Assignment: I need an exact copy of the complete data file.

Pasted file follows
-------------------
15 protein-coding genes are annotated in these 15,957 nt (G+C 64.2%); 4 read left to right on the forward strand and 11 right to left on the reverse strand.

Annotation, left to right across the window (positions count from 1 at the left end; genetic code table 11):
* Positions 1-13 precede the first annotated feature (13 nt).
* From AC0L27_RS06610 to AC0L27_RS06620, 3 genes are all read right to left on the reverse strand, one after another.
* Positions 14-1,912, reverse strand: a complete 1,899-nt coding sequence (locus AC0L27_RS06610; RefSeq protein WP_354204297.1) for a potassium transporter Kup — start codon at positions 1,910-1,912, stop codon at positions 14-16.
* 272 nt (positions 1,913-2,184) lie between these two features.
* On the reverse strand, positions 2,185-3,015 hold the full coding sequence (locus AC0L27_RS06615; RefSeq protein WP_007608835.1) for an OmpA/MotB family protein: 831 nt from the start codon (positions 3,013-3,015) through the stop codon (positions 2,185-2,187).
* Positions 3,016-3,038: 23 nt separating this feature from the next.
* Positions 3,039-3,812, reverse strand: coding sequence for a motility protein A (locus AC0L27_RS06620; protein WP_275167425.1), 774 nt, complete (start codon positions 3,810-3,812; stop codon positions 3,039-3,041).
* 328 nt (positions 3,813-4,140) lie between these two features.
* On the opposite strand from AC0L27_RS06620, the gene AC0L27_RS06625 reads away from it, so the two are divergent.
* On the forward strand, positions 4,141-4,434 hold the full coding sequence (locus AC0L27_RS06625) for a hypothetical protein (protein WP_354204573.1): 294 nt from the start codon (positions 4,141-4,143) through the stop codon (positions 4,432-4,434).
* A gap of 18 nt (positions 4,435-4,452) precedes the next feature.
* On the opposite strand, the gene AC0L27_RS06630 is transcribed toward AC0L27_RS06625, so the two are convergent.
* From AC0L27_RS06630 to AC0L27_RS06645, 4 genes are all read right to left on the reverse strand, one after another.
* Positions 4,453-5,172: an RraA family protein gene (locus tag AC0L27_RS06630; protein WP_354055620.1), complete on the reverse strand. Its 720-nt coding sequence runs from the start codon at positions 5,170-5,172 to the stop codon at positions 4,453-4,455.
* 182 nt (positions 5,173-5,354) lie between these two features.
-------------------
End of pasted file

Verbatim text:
15 protein-coding genes are annotated in these 15,957 nt (G+C 64.2%); 4 read left to right on the forward strand and 11 right to left on the reverse strand.

Annotation, left to right across the window (positions count from 1 at the left end; genetic code table 11):
* Positions 1-13 precede the first annotated feature (13 nt).
* From AC0L27_RS06610 to AC0L27_RS06620, 3 genes are all read right to left on the reverse strand, one after another.
* Positions 14-1,912, reverse strand: a complete 1,899-nt coding sequence (locus AC0L27_RS06610; RefSeq protein WP_354204297.1) for a potassium transporter Kup — start codon at positions 1,910-1,912, stop codon at positions 14-16.
* 272 nt (positions 1,913-2,184) lie between these two features.
* On the reverse strand, positions 2,185-3,015 hold the full coding sequence (locus AC0L27_RS06615; RefSeq protein WP_007608835.1) for an OmpA/MotB family protein: 831 nt from the start codon (positions 3,013-3,015) through the stop codon (positions 2,185-2,187).
* Positions 3,016-3,038: 23 nt separating this feature from the next.
* Positions 3,039-3,812, reverse strand: coding sequence for a motility protein A (locus AC0L27_RS06620; protein WP_275167425.1), 774 nt, complete (start codon positions 3,810-3,812; stop codon positions 3,039-3,041).
* 328 nt (positions 3,813-4,140) lie between these two features.
* On the opposite strand from AC0L27_RS06620, the gene AC0L27_RS06625 reads away from it, so the two are divergent.
* On the forward strand, positions 4,141-4,434 hold the full coding sequence (locus AC0L27_RS06625) for a hypothetical protein (protein WP_354204573.1): 294 nt from the start codon (positions 4,141-4,143) through the stop codon (positions 4,432-4,434).
* A gap of 18 nt (positions 4,435-4,452) precedes the next feature.
* On the opposite strand, the gene AC0L27_RS06630 is transcribed toward AC0L27_RS06625, so the two are convergent.
* From AC0L27_RS06630 to AC0L27_RS06645, 4 genes are all read right to left on the reverse strand, one after another.
* Positions 4,453-5,172: an RraA family protein gene (locus tag AC0L27_RS06630; protein WP_354055620.1), complete on the reverse strand. Its 720-nt coding sequence runs from the start codon at positions 5,170-5,172 to the stop codon at positions 4,453-4,455.
* 182 nt (positions 5,173-5,354) lie between these two features.